The election of Gotabaya former ASYLUM seeker in the US for a period of long 15 years until his elder brother as then president appointed him as the ” defence secretary”- as the incumbent president was connected with ” giving a better leadership to the nation”.
    However, Nandasena Gotabaya has bee no different at all regarding any decisions took sofar since he has been in his office – would not you agree ?
    In fact, he does not even come to frequent press briefings where GENERAL public would be aware where they are standing….. press shy president does not seem to be the match at all for this country looking at the manner he goes forward. COVID crises were better resolved by Vietenamese and Nepalese presidents or leaders even if their social indicators through our their countries are far poor that of ours.
    However, Rajaakshe biased PROPAGANDA self congradulate RAJAPAKSHES for some unknown reasons. Not even SOCIAL media holders seem to have guts as had been in the days of SIRISENA, who was though the most stupidiest presdient srilankenn ever appointed.

  • 0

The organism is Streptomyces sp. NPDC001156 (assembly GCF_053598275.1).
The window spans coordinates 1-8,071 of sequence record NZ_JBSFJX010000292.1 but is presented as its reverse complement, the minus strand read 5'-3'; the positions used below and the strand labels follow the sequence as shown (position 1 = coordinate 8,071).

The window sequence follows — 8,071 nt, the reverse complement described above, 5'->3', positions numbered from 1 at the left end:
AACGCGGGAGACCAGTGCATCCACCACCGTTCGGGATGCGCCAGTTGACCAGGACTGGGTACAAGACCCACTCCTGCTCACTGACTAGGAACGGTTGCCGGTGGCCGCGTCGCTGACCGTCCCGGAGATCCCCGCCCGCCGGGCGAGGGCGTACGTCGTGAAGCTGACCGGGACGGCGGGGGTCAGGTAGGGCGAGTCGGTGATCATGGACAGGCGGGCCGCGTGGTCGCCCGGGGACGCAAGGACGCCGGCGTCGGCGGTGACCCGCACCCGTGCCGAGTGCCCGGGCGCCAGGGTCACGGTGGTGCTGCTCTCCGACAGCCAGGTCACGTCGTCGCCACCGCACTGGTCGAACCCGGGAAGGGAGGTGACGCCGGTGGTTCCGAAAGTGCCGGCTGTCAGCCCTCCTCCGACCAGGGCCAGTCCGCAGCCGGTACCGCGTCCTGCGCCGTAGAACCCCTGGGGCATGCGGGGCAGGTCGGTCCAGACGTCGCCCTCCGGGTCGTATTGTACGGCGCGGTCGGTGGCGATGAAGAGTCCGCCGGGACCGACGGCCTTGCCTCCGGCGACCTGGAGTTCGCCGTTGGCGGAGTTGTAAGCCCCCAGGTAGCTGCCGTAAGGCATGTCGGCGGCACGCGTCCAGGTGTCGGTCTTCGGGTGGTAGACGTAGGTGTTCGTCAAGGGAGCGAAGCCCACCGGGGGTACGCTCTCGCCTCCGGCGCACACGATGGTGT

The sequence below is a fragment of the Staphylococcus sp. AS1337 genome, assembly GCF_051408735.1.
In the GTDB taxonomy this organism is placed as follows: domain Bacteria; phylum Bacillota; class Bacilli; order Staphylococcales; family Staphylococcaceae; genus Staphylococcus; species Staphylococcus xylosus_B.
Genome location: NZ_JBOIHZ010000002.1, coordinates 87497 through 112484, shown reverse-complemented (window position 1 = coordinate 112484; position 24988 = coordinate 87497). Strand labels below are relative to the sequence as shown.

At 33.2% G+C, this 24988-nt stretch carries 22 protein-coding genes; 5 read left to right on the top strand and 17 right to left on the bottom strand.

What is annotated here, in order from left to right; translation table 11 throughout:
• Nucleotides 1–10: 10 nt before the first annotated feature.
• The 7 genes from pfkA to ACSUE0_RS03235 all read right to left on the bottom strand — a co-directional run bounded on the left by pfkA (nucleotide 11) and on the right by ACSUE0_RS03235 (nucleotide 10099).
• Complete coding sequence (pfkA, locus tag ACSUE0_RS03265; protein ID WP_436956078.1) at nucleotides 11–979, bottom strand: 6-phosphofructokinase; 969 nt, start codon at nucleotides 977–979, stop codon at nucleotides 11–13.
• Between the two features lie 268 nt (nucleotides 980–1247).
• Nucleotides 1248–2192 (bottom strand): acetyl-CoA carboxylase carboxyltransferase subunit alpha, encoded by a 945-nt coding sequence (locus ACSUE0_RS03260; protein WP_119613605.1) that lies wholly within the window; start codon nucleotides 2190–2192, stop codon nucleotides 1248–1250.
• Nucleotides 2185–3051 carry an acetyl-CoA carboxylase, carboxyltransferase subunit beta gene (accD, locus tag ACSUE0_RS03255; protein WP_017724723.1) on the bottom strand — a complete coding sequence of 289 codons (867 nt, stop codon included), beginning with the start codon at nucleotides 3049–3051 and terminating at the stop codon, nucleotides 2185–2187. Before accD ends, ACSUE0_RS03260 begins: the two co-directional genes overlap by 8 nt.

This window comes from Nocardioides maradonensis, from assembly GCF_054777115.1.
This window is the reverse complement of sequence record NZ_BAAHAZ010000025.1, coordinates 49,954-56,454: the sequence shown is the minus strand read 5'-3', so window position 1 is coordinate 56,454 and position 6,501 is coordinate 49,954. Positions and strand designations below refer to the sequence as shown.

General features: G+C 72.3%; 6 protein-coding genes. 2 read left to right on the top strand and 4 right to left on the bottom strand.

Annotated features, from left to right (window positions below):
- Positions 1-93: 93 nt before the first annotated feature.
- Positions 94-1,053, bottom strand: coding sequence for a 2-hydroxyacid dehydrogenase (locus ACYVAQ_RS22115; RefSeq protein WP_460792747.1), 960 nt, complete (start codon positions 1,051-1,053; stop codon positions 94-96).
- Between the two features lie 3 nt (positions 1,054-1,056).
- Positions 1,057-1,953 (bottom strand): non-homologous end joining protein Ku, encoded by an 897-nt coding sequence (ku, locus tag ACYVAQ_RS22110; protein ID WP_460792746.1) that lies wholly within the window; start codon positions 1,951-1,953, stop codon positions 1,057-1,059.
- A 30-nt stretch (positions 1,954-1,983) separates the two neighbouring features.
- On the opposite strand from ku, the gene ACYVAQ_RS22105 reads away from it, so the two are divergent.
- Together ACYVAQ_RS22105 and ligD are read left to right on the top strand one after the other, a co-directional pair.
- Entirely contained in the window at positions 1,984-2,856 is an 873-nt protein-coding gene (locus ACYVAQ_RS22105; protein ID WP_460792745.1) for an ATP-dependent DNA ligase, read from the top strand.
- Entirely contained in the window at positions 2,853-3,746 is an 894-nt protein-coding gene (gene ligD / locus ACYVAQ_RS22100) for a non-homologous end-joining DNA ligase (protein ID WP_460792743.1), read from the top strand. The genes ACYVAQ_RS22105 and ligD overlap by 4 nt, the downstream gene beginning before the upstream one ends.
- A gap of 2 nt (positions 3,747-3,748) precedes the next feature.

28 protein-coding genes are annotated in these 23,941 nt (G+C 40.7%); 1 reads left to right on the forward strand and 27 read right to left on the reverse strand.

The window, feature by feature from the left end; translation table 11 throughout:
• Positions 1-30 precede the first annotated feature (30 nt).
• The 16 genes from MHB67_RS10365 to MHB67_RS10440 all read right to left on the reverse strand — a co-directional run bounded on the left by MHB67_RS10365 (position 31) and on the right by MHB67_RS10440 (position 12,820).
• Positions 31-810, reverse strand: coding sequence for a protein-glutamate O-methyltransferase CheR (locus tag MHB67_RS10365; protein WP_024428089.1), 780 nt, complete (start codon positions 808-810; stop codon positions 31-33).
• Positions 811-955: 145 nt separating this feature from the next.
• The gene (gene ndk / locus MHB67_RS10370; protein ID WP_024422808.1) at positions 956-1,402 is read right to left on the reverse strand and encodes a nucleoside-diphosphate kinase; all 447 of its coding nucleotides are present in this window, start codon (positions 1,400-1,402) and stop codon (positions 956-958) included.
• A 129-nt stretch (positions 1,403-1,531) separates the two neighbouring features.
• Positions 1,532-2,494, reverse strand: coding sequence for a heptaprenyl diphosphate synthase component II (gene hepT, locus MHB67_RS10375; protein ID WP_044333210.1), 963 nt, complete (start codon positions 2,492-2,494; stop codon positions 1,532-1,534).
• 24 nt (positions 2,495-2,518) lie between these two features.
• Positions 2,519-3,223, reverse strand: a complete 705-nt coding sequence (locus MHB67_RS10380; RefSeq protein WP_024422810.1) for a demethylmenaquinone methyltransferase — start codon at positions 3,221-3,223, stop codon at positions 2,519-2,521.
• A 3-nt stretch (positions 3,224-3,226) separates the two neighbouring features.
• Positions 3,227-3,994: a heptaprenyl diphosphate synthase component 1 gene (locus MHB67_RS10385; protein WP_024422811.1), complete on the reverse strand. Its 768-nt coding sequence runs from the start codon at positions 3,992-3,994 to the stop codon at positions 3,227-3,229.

This author assumes if the rice trade is allowed to operate in a free market without government intervention by way of price controls everything will be fine because small-medium traders will be able tel enter the market? Price distortions are by the government only? However, the ground reality is different. The three to four large scale mill owners who have the capital, machinery etc. also seem to manipulate the market and therefore the rice. Labelled as a rice mafia they collectively can increase or decrease the price given to producers. In fact they are the invisible hand. They have accumulated the capital through buying and selling process and continue to do so. Like to know author’s view on this. My gut feeling is that these traders get more profit(several times higher)compared to what the producer gets.What Sri Lanka needs is Farmer Cooperatives to market rice once produced.